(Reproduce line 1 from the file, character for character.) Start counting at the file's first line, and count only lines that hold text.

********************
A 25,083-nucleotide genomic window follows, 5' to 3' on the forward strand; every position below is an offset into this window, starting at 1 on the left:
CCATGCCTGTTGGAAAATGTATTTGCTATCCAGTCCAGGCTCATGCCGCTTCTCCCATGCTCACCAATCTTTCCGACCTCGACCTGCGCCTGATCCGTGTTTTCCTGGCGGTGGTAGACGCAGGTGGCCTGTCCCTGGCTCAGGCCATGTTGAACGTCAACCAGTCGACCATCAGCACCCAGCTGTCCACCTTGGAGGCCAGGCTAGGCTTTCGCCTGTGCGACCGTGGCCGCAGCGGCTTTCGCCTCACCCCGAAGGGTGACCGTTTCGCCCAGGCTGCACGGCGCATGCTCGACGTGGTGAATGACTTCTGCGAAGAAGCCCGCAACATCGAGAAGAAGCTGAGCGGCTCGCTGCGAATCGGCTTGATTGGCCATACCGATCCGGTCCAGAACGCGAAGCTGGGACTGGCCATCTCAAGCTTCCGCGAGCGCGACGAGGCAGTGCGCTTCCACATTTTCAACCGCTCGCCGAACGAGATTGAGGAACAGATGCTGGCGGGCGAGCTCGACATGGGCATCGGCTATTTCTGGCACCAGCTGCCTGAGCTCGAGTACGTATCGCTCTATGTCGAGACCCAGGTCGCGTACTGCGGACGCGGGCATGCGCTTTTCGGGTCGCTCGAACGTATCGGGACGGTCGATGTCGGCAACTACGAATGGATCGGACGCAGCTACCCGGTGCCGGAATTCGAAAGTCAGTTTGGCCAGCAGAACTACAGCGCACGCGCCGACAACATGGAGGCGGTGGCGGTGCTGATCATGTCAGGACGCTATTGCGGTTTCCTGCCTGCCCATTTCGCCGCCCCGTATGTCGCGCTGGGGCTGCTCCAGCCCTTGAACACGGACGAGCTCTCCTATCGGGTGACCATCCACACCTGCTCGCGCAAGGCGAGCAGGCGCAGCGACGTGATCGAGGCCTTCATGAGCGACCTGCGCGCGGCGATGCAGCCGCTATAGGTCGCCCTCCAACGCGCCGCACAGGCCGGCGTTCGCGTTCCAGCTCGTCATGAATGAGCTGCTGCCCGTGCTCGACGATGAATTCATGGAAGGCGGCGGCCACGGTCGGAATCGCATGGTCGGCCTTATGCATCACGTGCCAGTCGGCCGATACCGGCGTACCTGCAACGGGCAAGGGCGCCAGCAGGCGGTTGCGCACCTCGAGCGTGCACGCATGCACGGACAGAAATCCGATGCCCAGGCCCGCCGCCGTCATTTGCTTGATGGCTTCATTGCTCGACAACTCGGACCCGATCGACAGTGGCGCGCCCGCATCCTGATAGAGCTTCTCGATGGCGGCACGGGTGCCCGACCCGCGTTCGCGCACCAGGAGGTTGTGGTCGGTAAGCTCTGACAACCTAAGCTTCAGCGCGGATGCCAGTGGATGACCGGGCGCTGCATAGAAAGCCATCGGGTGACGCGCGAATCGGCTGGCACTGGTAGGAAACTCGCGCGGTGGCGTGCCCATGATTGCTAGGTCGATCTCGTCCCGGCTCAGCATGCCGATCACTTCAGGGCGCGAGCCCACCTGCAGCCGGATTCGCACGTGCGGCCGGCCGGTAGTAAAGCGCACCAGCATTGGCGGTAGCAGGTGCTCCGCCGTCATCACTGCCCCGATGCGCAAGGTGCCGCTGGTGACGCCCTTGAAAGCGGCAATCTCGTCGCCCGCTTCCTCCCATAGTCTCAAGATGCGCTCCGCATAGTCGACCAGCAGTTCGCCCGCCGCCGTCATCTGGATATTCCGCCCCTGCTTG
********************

A 25,083-nucleotide genomic window follows, 5' to 3' on the forward strand; every position below is an offset into this window, starting at 1 on the left: